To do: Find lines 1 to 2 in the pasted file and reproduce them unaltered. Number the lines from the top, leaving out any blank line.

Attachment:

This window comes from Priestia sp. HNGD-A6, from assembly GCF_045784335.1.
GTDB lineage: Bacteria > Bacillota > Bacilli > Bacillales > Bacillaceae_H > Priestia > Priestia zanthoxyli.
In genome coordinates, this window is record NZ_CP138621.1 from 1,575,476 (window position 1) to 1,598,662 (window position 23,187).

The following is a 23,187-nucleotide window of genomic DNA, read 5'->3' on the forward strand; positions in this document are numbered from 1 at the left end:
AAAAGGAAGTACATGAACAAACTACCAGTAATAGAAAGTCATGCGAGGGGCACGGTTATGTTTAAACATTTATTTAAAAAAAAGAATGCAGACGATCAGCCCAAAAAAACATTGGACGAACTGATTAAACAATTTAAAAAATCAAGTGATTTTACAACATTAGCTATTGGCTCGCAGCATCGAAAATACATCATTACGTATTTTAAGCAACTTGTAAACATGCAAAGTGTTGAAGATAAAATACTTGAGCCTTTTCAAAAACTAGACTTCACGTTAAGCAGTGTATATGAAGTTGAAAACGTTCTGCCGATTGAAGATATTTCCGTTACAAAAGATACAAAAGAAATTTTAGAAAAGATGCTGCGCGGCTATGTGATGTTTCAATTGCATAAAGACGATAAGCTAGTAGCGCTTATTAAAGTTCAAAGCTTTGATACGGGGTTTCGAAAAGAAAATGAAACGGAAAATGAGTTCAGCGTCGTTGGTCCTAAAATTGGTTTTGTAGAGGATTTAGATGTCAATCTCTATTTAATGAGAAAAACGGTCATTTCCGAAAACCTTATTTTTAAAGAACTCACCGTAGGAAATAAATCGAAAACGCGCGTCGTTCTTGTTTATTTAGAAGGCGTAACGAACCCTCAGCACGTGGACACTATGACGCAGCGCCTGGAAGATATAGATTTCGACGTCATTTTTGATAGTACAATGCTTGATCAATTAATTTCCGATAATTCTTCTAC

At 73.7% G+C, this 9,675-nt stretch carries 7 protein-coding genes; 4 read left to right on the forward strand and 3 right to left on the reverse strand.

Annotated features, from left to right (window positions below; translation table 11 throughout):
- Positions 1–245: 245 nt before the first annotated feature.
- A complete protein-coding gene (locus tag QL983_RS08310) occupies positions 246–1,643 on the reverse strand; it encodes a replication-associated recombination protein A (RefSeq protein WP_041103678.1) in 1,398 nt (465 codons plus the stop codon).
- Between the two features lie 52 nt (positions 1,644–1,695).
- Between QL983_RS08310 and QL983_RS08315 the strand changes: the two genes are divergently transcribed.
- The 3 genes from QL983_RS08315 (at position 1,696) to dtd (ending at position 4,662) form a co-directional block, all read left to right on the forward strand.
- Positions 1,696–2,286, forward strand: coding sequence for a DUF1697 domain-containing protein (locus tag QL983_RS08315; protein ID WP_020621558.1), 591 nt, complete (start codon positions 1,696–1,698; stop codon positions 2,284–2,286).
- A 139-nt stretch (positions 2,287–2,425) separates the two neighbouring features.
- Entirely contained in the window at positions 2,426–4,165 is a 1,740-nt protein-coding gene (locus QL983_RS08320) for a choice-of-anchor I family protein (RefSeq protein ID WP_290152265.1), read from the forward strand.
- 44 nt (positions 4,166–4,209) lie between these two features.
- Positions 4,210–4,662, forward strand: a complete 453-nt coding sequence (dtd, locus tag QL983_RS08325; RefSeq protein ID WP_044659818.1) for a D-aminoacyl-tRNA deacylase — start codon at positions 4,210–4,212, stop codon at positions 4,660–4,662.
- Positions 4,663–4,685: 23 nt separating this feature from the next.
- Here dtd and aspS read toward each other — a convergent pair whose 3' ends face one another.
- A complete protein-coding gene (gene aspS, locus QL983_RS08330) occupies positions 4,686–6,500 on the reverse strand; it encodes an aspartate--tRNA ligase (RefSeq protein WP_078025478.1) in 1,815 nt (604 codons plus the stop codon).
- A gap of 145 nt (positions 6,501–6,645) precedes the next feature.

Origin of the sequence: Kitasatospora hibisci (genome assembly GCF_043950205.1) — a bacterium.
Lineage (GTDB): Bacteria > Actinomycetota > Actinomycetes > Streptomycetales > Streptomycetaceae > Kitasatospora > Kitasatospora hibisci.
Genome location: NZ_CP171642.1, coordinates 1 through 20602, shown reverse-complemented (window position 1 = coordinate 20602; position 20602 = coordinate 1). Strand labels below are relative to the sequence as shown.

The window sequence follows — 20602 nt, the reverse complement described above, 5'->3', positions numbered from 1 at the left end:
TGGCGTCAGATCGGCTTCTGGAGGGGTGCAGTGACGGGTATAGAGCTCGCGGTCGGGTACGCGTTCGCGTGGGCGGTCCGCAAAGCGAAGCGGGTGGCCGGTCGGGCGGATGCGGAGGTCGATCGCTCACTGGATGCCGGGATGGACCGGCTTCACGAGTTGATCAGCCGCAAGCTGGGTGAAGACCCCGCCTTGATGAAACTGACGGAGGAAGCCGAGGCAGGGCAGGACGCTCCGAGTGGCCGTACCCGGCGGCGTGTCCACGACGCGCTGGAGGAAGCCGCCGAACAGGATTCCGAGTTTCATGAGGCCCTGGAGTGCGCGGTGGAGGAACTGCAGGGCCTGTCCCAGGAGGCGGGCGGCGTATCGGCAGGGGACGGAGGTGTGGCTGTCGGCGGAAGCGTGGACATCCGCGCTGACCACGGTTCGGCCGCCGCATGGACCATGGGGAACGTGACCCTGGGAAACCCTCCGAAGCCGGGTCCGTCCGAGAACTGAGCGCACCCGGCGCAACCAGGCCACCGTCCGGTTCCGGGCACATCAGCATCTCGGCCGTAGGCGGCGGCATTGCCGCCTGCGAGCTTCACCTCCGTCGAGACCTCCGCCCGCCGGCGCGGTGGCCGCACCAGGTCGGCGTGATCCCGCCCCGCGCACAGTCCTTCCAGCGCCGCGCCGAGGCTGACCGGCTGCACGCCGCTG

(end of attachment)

This window comes from Priestia sp. HNGD-A6, from assembly GCF_045784335.1.
GTDB lineage: Bacteria > Bacillota > Bacilli > Bacillales > Bacillaceae_H > Priestia > Priestia zanthoxyli.